Review: The Hating Game by Sally Thorne

Nemesis (n.) 1) An opponent or rival whom a person cannot best or overcome. 2) A person’s undoing. 3) Joshua Templeman.

Lucy Hutton and Joshua Templeman sit across from each other every day . . . and they hate each other.

Not dislike. Not begrudgingly tolerate. HATE. Lucy can’t understand Joshua’s joyless, uptight approach to his job and refusal to smile. Joshua is clearly baffled by Lucy’s overly bright clothes, quirkiness, and desire to be liked.

Now they’re up for the same promotion and Lucy, usually a determined people-pleaser, has had enough: it’s time to take him down. But as the tension between Lucy and Joshua reaches its boiling point, it’s clear that the real battle has only just begun . . .

After the merger of two book publishers, that’s when The Hating Game began. The hate Lucinda Hutton and Joshua Templeman have for each other is what any HR manager dreads. Each are equal PA’s to their respective co-CEO, but when a promotion is announced, it’s made clear that one will soon become the boss of the other… which just won’t do. And so the hating game intensifies as they go head to head to achieve their dreams, which may make Lucy and Josh realise there’s a fine line between hate and love.

*deep breath*

First of all – I do get it. It was easy to get caught up in the whirlwind hot tension between Lucy and Josh – to fantasise about a hot liaison like this happening in real life. However, reality always bursts the bubble, at least for me.

I thought the author did a tremendous job establishing the initial stages of enemies-to-lovers. I was tense with confusion and uncertainty about how deep the hostility would go, and how things would possibly turn around to romance…

… And that’s kind of how things kind of fell apart for me. The Hating Game literally amounts to the equivalent of a playground boy tugging the hair of the girl he has a crush on: except here it’s about testing and trespassing emotional boundaries. And he continues to act this way when his *cough* obvious *cough* attempts at conveying his feelings more romantically go over the girl in question’s head. And it turns out he behaves like this because he’s self conscious.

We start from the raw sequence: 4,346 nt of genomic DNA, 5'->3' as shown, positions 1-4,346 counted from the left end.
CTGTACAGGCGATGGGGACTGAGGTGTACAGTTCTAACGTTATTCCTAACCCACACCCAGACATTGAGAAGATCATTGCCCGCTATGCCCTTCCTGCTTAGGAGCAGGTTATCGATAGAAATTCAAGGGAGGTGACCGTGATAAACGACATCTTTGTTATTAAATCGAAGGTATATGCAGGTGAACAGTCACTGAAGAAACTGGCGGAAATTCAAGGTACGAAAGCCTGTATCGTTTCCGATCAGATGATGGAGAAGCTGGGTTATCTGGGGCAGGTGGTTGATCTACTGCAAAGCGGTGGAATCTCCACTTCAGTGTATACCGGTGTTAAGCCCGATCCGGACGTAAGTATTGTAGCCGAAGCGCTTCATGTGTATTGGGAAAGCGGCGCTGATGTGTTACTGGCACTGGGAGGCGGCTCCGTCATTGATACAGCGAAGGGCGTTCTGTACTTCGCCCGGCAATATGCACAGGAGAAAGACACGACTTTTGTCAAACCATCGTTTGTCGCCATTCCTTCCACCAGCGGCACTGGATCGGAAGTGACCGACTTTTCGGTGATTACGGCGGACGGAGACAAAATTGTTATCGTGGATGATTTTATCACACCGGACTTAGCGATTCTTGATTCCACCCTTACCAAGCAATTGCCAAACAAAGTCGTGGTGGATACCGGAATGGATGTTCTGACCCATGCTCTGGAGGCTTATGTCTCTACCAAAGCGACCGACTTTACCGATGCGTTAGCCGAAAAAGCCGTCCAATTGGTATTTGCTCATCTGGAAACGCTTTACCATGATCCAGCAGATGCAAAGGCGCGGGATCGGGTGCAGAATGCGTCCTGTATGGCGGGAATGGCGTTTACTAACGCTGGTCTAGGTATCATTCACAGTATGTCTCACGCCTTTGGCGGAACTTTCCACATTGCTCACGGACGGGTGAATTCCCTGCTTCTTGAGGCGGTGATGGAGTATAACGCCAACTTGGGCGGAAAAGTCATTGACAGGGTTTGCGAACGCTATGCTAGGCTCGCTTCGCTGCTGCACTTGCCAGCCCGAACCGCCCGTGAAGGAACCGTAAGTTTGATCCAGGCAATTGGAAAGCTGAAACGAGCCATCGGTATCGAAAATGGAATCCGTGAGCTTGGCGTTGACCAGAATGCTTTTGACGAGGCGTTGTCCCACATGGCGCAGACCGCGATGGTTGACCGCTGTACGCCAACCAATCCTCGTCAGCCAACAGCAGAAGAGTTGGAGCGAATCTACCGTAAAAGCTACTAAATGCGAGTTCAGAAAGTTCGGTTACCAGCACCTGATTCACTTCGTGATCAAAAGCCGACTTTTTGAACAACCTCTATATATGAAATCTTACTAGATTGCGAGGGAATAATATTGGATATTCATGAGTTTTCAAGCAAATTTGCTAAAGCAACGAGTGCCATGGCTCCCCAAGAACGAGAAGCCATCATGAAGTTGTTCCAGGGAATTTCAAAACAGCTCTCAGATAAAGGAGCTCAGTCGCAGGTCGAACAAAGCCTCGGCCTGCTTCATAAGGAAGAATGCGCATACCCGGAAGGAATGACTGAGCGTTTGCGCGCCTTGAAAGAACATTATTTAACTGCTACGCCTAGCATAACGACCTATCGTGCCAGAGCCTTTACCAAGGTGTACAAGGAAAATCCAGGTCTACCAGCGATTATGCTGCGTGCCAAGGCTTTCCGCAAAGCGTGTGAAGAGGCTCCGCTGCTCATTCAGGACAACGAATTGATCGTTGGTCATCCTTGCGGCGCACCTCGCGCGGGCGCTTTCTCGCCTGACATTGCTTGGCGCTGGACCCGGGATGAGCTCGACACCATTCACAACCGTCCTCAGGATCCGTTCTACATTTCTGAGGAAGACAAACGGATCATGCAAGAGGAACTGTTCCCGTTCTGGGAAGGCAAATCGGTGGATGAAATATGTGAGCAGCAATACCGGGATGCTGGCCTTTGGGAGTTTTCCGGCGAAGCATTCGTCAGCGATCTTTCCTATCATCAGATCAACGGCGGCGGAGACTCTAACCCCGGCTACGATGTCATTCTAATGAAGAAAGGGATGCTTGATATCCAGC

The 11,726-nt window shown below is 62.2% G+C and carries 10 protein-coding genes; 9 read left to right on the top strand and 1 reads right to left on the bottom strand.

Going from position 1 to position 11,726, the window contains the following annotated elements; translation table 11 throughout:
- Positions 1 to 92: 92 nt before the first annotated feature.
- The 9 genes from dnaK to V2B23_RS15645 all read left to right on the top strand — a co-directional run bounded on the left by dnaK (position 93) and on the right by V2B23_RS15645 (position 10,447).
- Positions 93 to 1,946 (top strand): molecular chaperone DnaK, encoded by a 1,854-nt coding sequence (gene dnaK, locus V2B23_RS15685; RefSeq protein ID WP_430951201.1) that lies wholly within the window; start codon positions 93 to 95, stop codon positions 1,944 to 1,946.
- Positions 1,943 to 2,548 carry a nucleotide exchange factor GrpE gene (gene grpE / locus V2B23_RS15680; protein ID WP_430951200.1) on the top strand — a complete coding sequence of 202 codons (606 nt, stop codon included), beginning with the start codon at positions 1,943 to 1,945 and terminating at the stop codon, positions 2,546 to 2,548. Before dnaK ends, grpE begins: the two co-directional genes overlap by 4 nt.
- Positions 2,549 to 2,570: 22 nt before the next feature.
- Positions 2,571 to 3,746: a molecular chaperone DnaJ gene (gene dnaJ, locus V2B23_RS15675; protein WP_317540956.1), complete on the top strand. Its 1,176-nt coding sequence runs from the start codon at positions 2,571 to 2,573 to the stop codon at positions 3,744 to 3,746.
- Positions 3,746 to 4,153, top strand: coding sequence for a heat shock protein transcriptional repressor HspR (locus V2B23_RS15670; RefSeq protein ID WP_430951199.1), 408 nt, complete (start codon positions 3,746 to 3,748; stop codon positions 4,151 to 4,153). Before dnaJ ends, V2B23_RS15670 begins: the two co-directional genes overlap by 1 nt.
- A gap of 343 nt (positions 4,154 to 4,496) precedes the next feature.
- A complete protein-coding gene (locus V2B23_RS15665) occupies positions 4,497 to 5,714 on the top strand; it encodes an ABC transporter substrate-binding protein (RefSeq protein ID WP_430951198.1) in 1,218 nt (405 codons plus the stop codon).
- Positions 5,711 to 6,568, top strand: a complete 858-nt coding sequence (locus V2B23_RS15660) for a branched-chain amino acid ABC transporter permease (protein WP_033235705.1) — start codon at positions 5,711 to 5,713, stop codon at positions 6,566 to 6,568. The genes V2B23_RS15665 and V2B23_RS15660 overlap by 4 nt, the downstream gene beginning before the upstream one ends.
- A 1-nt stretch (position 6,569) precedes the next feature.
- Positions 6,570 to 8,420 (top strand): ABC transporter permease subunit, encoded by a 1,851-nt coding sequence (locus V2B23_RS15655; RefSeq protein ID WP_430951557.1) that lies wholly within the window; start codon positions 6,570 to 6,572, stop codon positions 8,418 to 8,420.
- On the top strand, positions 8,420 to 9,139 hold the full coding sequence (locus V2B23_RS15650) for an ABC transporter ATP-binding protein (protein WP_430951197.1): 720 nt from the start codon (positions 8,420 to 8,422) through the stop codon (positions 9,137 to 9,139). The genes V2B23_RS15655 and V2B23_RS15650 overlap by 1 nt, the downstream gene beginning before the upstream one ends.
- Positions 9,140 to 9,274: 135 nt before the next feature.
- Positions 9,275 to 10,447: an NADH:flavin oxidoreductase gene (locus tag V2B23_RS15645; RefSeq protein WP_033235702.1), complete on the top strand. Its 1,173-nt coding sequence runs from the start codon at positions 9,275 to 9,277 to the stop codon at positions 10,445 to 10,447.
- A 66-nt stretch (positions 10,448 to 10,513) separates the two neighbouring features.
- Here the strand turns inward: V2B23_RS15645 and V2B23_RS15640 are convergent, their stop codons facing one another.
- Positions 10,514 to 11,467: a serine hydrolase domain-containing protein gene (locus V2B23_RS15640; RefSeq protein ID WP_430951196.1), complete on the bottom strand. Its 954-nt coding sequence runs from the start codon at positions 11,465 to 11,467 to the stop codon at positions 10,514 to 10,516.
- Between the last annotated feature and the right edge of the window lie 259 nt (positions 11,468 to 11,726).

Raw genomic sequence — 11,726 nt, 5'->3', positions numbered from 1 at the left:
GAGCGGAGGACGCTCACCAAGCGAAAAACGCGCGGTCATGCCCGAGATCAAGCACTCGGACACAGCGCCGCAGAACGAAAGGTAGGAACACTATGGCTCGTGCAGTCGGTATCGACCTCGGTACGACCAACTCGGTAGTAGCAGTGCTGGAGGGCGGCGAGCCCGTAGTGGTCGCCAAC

It’s not that I didn’t find it believable, I just found it sort of anti climatic. It’s the same old same old, with nothing new to make it stand out in this genre. If the author had explored Josh’s emotional issues further and more tactfully, maybe it would have worked better for me.

And, I truly hate to say it, but for the first time in a while, I’ve finally read a book where there was a dire need for quality subplots to add more dimension – and not a subplot that is only truly dealt with in the last 20% of the book.

But as I finished this at 2am, I cursed myself to remember that the mushy fluffy perfection of the last 20% of this book did not mean my finger should press 5 stars even though my romantic heart really wanted to. And even with its issues, I did enjoy the book, especially toward the end. If you love enemies-to-lovers and illicit office affairs, it’s likely The Hating Game will be right up your alley.


{{Potential spoilers in this paragraph}}
Also, just for my own memory of problematic things: I didn’t like how Lucy repeatedly and openly objectified Joshua, when it clearly distressed him. And I didn’t like how Joshua invaded Lucy’s privacy by following her on her “dates” and taking her phone, without apologising after the fact too, subsequently acknowledging his inappropriate behaviour. And lastly, I felt uncomfortable with the tone the author had when referencing cleft palates.


Buy It Now


The Hating Game by Sally Thorne
Published September 2017
Genre: romance


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